Publishers' copyright move 'could limit use of research' | News | Times Higher Education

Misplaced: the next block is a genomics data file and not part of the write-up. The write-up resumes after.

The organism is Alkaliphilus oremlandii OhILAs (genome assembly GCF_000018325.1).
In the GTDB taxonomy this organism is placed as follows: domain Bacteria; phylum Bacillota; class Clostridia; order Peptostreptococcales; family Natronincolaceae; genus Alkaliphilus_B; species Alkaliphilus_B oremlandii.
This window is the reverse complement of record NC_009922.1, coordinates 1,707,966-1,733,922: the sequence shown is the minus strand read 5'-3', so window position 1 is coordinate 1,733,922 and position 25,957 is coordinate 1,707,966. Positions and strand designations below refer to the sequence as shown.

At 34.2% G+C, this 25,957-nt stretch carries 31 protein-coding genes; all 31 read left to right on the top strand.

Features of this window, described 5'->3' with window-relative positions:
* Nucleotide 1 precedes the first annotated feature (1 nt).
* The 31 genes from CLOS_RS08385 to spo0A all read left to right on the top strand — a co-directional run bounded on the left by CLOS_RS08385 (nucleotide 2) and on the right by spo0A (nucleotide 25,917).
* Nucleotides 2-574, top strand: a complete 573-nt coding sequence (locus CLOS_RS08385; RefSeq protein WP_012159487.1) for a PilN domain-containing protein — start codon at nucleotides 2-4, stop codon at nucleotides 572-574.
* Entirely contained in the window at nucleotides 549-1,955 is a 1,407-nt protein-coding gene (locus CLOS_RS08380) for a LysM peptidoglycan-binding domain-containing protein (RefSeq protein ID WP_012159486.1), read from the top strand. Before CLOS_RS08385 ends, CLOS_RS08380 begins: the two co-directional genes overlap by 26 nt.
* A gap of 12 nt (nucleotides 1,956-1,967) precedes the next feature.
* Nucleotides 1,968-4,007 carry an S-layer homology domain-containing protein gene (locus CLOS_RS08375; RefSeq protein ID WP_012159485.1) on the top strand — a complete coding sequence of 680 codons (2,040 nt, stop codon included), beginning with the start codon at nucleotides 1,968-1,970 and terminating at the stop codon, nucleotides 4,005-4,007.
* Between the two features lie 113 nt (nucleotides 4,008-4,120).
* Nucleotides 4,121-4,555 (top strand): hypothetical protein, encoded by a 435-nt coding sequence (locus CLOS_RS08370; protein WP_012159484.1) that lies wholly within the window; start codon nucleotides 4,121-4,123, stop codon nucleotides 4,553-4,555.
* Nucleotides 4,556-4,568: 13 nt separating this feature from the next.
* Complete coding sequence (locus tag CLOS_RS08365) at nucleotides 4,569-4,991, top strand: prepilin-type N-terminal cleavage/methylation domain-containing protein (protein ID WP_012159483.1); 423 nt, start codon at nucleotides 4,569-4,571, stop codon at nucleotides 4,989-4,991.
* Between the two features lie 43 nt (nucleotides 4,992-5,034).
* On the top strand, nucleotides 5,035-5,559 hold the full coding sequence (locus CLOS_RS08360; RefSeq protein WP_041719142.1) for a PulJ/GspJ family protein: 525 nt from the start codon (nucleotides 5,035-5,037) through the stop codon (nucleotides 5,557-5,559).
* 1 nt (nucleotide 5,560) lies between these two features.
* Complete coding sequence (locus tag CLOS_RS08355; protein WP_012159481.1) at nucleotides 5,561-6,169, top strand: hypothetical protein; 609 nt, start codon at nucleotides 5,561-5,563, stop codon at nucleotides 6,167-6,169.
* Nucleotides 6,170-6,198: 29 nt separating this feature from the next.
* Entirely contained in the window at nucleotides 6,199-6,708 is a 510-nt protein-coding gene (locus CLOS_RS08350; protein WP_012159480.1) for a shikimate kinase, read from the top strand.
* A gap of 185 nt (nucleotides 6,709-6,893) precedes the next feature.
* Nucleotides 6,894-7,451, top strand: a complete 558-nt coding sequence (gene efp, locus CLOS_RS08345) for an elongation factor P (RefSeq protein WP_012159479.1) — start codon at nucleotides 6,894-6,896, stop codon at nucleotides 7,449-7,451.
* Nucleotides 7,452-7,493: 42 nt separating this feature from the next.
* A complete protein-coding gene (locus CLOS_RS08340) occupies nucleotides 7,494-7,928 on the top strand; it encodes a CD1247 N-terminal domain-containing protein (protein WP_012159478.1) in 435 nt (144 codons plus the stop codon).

"The warning has been made in an open letter signed by nearly 60 open access advocates, publishers, library organisations and civil society bodies. Earlier this year the International Association of Scientific, Technical & Medical Publishers, known as STM, which has 120 members across 21 countries, produced a set of model licences governing copyright on open access articles. The move was a response to concerns from some publishers about the widespread use of Creative Commons licences, some of which permit commercial reuse and the creation of 'derivative works'. Research Councils UK current requires the so-called CC-BY licence, which permits all reuse subject to proper attribution of the original, for all accounts of research it funds that are published via the 'gold' open access route. On August 7, an open letter was published calling on STM to withdraw its model licences. The 58 signatories include Research Libraries UK, the American Library Association, the Wikimedia Foundation and publishers Plos, eLife and BioMed Central (which is owned by STM member Springer). The letter says the STM licences 'would limit the use, reuse and exploitation of research' and would 'make it difficult, confusing or impossible to combine these research outputs with other public resources' ..."